you can adjust it at this point.
This is another reason why
I like to lace it.
This method is used by many and
is also the method that professional
frame shops frame needlework...
it really works great and
with awesome results:)
I place it in the frame and just
use the little metal things
in the back to keep it in place.
Most frames have a bit of adjustment
back there too so that your piece can
slide back and forth if needed.
You can also use glass if it comes with the frame...
I just choose not to because
I love the look and I like to
see the texture of the stitching.
Later on down the road
if you ever feel like you need to
give it a "dusting"...
there always the vacuum attachment
that will do the trick!
It looks great in a frame alone
but you can always add a bow
or greenery because its Christmas!
Because we are makers we all love to embellish and decorate right?
I've used the same "recipe" that
most of us use to decorate
all things like
for the seasons as well as
embroideries and cross stitches.
The simple recipe is:
Ribbon + Flowers/Greenery
I like to use several ribbons
with different textures
and sizes and colors and I usually
do the same for the flowers or greenery.
Sometimes depending on the season
I'll add things like
acorns..flags...hearts or snowflakes:)
To me when embellishing something
either large or small...
scale is everything.
To those of you who have been asking me
how to know when how much is too much...
here is my answer:
Do what you think looks cute
for your own project and trust
yourself to embellish it how you like.
But here is what I do
when it comes to embellishing:
I like to use large scaled
ribbons and things for large items...
like wider ribbons...big flowers etc.
And smaller scale for
smaller items like cross stitch
because I do not want to take away
from what I am embellishing...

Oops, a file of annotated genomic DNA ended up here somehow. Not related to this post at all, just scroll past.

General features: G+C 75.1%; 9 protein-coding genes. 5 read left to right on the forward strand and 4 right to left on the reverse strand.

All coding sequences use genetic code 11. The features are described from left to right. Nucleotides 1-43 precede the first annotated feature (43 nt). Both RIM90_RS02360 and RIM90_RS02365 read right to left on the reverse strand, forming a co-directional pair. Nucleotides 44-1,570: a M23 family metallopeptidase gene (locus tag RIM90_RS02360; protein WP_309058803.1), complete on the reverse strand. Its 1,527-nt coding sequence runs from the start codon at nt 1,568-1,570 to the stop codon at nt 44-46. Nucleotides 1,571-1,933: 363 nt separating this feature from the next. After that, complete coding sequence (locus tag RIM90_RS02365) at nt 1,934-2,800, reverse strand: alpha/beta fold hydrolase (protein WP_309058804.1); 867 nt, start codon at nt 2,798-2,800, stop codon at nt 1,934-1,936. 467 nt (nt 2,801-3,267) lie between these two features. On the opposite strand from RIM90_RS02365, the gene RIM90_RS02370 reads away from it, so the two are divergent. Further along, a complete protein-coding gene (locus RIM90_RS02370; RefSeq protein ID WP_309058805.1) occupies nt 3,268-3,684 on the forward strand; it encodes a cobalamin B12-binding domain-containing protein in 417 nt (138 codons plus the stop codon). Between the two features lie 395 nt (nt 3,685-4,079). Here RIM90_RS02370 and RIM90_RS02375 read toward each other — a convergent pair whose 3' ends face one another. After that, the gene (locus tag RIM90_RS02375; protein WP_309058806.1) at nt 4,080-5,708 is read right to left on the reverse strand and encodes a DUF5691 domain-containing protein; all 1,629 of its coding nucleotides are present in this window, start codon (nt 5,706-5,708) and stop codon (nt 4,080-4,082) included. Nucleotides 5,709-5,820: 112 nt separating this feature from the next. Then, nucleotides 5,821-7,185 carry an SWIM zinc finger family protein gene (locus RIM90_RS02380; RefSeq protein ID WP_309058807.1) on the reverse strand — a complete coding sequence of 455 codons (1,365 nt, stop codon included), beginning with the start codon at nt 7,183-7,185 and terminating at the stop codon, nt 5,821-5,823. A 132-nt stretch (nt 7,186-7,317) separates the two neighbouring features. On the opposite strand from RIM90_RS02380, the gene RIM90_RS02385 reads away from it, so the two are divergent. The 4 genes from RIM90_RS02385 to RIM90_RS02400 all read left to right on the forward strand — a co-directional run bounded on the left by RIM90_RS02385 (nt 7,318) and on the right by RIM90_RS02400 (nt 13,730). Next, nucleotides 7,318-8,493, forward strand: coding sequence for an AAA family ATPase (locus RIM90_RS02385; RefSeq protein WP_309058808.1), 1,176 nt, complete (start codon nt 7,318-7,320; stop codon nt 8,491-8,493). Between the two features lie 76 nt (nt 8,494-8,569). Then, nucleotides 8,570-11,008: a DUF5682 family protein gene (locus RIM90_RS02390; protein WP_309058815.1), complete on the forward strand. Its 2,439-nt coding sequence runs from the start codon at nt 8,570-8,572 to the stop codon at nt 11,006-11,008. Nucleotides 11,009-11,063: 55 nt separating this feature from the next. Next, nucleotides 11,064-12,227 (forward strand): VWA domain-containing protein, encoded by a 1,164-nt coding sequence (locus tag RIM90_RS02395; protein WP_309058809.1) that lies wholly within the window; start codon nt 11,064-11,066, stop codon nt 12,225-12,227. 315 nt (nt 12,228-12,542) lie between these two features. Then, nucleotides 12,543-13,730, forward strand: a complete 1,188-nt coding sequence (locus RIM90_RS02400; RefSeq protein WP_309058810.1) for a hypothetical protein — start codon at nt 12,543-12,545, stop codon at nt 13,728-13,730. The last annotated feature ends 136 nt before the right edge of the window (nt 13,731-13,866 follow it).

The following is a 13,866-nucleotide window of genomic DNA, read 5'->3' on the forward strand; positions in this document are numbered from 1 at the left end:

especially when it's needlework.
I want to keep the focus on the stitching
and the details in the design
and just embellish it without over doing...
being careful to keep it in balance.
I hope this answer helps!
Instead of a flower I used a
snowflake tree ornament...
and used my Farm Girl Vintage
gingham to cover a button for the center.
I use covered buttons alot as you know
and I especially like to use them
for flower centers...
and in this case snowflake centers!
My button now match my nails:)haha
I used a glue gun and glued
it to the center of the snowflake.
I glued the snowflake to the
ribbon and then onto the frame.
I just stuck the greenery in there...
no glue needed...easy peasy.
I had the snowflake ornament already
but I'm sure you can get one
at any store during Christmas time.
I got my frame at Hobby Lobby
Here is the price and the SKU number...
use a coupon and it's
really inexpensive for a frame!
I love how this turned out
and I can't wait to add it
to my holiday decor:)
if you would like to get a pattern
if you would like to join in
on the stitch along hosted by
Kimberly on her awesome
Tune in there every Wednesday morning
for the livestream or watch it later
because it remains there afterwards as well.